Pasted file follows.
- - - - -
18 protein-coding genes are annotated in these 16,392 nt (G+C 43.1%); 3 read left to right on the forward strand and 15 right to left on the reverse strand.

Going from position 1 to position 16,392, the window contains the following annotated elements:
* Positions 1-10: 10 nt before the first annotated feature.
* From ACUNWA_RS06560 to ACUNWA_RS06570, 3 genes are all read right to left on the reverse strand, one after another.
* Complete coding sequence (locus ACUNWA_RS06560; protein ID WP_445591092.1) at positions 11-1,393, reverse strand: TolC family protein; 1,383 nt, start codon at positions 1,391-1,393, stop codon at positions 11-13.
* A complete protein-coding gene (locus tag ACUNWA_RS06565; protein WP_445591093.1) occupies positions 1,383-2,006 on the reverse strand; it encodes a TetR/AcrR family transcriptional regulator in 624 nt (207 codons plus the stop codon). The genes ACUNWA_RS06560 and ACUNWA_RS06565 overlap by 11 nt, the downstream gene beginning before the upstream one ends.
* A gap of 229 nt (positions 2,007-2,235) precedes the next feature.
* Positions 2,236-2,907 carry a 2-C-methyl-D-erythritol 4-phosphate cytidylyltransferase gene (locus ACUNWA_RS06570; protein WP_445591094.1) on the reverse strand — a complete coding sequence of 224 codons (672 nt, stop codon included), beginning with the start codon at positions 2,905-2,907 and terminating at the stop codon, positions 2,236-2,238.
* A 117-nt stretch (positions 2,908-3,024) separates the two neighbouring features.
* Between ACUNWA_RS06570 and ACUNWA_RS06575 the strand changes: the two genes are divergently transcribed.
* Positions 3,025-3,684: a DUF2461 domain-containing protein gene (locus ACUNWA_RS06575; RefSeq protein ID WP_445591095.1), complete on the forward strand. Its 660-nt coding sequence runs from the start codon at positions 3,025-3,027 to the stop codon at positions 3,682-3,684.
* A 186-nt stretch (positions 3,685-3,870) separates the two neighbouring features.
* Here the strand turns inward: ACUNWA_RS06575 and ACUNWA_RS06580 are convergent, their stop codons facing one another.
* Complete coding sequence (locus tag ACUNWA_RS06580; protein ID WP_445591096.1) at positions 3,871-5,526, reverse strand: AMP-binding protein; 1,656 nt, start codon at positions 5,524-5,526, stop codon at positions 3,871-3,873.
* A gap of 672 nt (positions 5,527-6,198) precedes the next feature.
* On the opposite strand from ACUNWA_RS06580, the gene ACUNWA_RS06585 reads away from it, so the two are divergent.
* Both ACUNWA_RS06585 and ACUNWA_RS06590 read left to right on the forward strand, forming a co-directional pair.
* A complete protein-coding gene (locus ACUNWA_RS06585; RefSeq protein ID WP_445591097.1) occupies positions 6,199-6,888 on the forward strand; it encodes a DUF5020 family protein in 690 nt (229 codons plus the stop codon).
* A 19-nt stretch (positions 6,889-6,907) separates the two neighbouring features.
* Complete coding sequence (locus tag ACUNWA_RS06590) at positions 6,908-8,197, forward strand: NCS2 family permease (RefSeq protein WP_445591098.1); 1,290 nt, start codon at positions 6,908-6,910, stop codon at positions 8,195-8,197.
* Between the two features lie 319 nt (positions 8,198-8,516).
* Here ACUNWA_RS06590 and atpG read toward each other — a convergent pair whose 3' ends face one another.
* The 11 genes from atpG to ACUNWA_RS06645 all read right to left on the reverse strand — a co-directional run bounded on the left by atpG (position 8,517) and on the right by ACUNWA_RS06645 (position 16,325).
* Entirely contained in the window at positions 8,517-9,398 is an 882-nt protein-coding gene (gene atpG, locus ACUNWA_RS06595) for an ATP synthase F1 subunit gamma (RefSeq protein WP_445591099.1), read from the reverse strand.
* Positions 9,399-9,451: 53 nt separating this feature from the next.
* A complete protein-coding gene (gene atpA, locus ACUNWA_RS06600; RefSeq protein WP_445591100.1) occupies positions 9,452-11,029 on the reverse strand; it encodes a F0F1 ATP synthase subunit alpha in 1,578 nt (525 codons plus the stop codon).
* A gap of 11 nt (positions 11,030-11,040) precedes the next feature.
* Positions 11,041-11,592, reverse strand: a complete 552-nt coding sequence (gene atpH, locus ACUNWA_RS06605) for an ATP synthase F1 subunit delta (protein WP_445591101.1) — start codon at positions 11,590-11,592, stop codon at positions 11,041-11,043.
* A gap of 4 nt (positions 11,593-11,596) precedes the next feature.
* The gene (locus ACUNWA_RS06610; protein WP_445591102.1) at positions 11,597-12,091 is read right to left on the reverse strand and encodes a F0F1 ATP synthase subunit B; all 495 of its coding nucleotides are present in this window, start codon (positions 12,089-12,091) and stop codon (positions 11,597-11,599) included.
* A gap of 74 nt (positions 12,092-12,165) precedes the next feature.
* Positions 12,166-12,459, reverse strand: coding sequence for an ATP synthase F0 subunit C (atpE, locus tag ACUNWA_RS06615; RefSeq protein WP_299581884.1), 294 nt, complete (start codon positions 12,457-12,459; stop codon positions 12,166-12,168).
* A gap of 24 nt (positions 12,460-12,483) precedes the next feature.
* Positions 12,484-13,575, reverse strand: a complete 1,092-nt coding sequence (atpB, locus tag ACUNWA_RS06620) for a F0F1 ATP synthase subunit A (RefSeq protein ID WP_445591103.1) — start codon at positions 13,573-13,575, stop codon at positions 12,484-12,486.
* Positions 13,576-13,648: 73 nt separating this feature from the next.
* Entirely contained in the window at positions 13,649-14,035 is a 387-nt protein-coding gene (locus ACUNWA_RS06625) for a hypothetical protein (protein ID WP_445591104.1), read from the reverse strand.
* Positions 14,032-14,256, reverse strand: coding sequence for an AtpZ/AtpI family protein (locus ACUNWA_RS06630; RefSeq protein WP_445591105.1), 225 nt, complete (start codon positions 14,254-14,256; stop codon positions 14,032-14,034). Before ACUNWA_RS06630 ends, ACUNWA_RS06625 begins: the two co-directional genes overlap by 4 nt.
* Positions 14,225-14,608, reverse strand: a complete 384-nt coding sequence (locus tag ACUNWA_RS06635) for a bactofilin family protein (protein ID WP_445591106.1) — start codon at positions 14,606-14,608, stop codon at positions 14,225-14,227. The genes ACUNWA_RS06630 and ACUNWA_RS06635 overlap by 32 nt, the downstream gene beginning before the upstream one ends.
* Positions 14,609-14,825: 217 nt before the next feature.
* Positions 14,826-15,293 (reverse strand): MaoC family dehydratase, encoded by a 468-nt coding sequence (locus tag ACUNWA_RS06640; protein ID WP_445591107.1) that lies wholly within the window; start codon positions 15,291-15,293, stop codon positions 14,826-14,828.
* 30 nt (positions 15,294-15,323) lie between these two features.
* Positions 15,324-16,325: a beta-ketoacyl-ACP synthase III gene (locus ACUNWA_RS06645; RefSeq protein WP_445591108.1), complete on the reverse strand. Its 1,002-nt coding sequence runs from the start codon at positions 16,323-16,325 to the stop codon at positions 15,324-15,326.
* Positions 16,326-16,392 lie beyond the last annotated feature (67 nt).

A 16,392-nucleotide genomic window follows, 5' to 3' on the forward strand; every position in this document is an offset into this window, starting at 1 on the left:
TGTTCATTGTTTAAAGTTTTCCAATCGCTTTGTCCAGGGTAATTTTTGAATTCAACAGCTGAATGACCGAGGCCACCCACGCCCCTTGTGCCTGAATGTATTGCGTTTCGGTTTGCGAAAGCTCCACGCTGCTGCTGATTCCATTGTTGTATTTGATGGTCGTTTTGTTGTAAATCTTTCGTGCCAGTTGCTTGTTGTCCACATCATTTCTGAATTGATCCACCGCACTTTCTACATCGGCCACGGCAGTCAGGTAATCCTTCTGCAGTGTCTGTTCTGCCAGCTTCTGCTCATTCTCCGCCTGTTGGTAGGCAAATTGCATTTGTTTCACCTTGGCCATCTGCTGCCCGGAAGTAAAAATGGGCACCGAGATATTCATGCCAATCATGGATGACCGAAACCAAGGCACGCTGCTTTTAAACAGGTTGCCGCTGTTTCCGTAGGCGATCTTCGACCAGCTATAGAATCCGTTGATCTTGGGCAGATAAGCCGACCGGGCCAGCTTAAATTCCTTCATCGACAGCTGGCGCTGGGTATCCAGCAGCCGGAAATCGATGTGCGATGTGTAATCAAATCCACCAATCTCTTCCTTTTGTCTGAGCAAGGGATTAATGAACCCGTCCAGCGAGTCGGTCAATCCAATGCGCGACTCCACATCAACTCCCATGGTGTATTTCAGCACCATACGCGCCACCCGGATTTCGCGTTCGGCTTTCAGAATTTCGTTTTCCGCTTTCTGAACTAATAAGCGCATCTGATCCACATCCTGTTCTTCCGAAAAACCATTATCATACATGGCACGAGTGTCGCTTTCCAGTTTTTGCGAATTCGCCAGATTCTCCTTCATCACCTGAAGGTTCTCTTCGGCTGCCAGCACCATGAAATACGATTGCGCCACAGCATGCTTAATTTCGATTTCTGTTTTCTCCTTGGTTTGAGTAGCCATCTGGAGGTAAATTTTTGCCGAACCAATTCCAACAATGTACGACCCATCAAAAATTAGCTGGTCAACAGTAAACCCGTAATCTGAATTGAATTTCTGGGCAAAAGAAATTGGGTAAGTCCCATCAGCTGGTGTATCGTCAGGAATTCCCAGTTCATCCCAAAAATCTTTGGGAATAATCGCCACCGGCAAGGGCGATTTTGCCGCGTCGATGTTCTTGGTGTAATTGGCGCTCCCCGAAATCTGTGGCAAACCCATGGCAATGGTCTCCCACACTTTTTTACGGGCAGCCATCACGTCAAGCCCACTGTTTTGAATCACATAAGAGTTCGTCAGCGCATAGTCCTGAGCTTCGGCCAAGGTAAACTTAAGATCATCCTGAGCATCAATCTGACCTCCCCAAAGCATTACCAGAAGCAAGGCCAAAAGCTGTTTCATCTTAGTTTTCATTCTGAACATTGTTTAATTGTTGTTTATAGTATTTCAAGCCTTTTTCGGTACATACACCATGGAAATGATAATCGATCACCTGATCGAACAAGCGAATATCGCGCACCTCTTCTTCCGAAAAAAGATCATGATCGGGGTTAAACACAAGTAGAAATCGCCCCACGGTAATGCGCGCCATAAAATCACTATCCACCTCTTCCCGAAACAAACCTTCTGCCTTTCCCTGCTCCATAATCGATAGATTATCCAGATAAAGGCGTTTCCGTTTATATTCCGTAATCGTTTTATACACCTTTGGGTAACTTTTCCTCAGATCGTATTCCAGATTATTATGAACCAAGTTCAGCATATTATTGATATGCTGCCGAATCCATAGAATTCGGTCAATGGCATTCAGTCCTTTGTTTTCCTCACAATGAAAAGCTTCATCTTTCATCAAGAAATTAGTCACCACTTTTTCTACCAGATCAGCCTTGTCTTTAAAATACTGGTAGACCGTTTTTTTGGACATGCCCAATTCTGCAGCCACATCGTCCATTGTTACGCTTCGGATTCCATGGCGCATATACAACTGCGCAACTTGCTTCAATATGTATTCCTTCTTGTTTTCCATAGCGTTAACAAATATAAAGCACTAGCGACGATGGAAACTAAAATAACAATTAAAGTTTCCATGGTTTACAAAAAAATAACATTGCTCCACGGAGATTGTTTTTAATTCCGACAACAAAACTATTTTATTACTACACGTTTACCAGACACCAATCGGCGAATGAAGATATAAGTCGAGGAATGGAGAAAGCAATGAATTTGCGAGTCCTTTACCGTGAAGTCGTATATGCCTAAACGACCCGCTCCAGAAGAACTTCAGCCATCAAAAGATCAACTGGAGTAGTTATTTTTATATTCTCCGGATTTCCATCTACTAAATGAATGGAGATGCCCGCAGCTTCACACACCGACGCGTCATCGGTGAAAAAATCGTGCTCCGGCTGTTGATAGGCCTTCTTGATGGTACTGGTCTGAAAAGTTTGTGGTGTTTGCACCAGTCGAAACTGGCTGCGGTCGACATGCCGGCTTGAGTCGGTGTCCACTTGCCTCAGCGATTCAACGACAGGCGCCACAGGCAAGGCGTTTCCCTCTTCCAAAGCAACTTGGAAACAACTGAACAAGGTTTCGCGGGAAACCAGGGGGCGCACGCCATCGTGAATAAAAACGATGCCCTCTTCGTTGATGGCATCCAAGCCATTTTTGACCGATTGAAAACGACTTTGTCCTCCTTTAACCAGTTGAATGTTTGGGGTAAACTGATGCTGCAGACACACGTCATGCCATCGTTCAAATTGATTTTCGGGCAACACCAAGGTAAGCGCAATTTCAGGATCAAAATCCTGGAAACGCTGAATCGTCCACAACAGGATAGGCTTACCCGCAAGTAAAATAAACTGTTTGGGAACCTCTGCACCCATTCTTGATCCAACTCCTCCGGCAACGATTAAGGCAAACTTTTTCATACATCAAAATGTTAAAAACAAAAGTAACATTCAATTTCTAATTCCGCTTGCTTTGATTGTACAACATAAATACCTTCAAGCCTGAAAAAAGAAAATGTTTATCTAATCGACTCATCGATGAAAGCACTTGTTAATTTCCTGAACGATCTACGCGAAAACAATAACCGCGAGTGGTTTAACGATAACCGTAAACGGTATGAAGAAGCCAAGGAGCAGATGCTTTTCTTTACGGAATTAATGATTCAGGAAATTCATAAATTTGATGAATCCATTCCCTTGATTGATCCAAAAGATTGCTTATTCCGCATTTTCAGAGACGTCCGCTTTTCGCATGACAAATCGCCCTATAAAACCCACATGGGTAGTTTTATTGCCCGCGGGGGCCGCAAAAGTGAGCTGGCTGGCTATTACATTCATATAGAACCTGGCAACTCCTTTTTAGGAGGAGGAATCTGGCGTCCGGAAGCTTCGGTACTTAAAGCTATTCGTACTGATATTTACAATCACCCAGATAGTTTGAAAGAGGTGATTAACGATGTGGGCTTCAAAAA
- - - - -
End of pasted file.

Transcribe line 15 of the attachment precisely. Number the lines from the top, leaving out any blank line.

* A gap of 672 nt (positions 5,527-6,198) precedes the next feature.